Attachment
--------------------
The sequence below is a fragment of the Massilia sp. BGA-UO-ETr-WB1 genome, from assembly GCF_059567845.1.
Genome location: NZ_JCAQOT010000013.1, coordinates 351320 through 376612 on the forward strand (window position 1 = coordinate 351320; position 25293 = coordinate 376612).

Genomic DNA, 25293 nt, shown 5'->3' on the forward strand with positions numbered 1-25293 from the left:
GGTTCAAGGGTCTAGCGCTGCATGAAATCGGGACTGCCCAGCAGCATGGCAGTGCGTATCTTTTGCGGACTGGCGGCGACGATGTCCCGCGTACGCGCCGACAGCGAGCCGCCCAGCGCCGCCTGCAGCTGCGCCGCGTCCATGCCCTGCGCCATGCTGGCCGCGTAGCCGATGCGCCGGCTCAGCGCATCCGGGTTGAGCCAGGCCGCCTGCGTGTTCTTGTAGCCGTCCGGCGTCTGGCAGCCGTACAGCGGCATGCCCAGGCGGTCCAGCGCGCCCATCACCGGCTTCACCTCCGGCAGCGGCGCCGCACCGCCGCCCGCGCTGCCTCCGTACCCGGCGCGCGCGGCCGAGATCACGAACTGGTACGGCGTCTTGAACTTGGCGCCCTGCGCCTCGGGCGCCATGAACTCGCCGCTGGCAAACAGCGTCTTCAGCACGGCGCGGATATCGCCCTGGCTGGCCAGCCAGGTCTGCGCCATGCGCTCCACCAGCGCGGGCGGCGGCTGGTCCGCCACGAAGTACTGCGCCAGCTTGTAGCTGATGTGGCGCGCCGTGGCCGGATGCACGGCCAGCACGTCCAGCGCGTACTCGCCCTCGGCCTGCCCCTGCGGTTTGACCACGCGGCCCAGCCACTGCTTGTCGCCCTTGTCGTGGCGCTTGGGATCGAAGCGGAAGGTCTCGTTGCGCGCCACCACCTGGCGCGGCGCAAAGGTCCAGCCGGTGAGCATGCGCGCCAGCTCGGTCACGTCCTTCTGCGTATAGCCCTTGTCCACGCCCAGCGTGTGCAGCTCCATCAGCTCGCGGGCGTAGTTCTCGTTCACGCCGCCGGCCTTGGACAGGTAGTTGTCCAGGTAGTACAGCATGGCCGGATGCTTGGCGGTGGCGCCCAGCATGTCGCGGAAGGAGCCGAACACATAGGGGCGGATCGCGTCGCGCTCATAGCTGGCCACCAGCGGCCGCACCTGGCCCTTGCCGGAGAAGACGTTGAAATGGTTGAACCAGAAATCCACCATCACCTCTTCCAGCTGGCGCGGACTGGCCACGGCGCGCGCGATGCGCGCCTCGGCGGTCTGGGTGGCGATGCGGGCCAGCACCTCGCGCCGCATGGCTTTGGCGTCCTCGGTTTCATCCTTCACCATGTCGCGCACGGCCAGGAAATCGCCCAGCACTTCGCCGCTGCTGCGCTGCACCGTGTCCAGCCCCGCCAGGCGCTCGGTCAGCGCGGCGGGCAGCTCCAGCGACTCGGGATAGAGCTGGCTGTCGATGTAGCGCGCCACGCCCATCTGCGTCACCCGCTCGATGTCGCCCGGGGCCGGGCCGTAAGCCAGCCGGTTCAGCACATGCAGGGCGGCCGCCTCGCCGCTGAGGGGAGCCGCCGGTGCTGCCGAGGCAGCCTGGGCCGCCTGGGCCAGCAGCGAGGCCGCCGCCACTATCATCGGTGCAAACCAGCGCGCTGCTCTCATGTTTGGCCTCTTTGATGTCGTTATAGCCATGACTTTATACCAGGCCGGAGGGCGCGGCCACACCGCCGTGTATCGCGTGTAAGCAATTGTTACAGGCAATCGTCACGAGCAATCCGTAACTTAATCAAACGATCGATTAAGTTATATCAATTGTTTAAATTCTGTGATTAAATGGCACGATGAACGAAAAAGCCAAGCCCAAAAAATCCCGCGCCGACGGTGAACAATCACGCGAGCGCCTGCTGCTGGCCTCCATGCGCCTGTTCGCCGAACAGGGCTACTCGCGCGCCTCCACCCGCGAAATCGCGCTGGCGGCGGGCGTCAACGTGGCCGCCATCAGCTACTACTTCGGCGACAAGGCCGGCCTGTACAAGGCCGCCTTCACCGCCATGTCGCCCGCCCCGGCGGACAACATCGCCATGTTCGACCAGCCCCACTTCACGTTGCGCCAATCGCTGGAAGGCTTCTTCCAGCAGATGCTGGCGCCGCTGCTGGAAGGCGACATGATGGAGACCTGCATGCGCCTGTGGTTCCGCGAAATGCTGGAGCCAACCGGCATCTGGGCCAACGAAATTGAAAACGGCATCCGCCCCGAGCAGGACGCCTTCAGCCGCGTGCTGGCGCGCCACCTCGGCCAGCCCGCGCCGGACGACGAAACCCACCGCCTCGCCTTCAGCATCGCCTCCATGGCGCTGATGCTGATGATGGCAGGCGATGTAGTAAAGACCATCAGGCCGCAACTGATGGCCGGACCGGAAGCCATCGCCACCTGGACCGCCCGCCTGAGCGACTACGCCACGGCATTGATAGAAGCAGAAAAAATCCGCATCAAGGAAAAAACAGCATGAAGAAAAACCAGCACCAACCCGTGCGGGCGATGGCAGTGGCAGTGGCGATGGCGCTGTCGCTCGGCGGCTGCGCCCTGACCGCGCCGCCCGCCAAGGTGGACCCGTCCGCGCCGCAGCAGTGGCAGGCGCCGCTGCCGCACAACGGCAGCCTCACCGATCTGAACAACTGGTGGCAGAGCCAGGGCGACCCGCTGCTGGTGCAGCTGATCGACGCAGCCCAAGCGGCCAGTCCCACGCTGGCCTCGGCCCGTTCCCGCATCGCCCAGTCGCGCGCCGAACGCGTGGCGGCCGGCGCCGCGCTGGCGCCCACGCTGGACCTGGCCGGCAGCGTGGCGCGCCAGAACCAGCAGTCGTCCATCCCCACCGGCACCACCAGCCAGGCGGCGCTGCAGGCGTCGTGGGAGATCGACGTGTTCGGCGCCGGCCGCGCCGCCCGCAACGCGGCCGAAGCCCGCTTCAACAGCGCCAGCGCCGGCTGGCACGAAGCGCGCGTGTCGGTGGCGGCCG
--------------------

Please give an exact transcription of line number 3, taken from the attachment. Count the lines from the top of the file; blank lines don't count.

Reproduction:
Genomic DNA, 25293 nt, shown 5'->3' on the forward strand with positions numbered 1-25293 from the left: